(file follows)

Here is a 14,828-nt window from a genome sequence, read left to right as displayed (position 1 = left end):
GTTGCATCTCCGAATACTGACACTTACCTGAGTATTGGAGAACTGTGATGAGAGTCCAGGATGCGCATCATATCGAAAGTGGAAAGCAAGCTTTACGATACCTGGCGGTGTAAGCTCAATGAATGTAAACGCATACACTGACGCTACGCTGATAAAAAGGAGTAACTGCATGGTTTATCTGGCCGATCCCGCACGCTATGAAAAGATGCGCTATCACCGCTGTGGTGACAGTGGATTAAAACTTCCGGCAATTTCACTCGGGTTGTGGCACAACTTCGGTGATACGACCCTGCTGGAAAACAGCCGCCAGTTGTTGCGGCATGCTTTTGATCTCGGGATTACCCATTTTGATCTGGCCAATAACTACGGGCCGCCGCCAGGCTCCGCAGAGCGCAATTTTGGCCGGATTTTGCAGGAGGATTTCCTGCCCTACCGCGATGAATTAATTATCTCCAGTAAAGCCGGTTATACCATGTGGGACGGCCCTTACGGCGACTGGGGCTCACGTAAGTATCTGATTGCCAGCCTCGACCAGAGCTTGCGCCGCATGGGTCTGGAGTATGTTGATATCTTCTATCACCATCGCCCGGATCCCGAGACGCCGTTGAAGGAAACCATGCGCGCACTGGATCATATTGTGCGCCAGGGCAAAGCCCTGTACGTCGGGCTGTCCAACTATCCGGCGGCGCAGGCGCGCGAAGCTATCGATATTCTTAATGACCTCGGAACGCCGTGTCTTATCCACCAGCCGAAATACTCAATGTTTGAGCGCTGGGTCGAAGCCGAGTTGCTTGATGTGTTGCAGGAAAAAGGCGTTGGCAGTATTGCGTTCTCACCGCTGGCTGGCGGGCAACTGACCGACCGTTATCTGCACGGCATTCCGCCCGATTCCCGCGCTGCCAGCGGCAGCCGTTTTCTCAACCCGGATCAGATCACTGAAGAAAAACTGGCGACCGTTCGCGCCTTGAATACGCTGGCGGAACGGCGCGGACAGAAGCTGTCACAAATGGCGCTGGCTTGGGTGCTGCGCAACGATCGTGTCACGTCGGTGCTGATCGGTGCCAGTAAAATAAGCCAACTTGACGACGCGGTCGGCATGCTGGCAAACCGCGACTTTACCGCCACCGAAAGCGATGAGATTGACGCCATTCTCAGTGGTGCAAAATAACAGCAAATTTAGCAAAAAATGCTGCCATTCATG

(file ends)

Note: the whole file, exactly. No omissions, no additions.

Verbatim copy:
Here is a 14,828-nt window from a genome sequence, read left to right as displayed (position 1 = left end):
GTTGCATCTCCGAATACTGACACTTACCTGAGTATTGGAGAACTGTGATGAGAGTCCAGGATGCGCATCATATCGAAAGTGGAAAGCAAGCTTTACGATACCTGGCGGTGTAAGCTCAATGAATGTAAACGCATACACTGACGCTACGCTGATAAAAAGGAGTAACTGCATGGTTTATCTGGCCGATCCCGCACGCTATGAAAAGATGCGCTATCACCGCTGTGGTGACAGTGGATTAAAACTTCCGGCAATTTCACTCGGGTTGTGGCACAACTTCGGTGATACGACCCTGCTGGAAAACAGCCGCCAGTTGTTGCGGCATGCTTTTGATCTCGGGATTACCCATTTTGATCTGGCCAATAACTACGGGCCGCCGCCAGGCTCCGCAGAGCGCAATTTTGGCCGGATTTTGCAGGAGGATTTCCTGCCCTACCGCGATGAATTAATTATCTCCAGTAAAGCCGGTTATACCATGTGGGACGGCCCTTACGGCGACTGGGGCTCACGTAAGTATCTGATTGCCAGCCTCGACCAGAGCTTGCGCCGCATGGGTCTGGAGTATGTTGATATCTTCTATCACCATCGCCCGGATCCCGAGACGCCGTTGAAGGAAACCATGCGCGCACTGGATCATATTGTGCGCCAGGGCAAAGCCCTGTACGTCGGGCTGTCCAACTATCCGGCGGCGCAGGCGCGCGAAGCTATCGATATTCTTAATGACCTCGGAACGCCGTGTCTTATCCACCAGCCGAAATACTCAATGTTTGAGCGCTGGGTCGAAGCCGAGTTGCTTGATGTGTTGCAGGAAAAAGGCGTTGGCAGTATTGCGTTCTCACCGCTGGCTGGCGGGCAACTGACCGACCGTTATCTGCACGGCATTCCGCCCGATTCCCGCGCTGCCAGCGGCAGCCGTTTTCTCAACCCGGATCAGATCACTGAAGAAAAACTGGCGACCGTTCGCGCCTTGAATACGCTGGCGGAACGGCGCGGACAGAAGCTGTCACAAATGGCGCTGGCTTGGGTGCTGCGCAACGATCGTGTCACGTCGGTGCTGATCGGTGCCAGTAAAATAAGCCAACTTGACGACGCGGTCGGCATGCTGGCAAACCGCGACTTTACCGCCACCGAAAGCGATGAGATTGACGCCATTCTCAGTGGTGCAAAATAACAGCAAATTTAGCAAAAAATGCTGCCATTCATG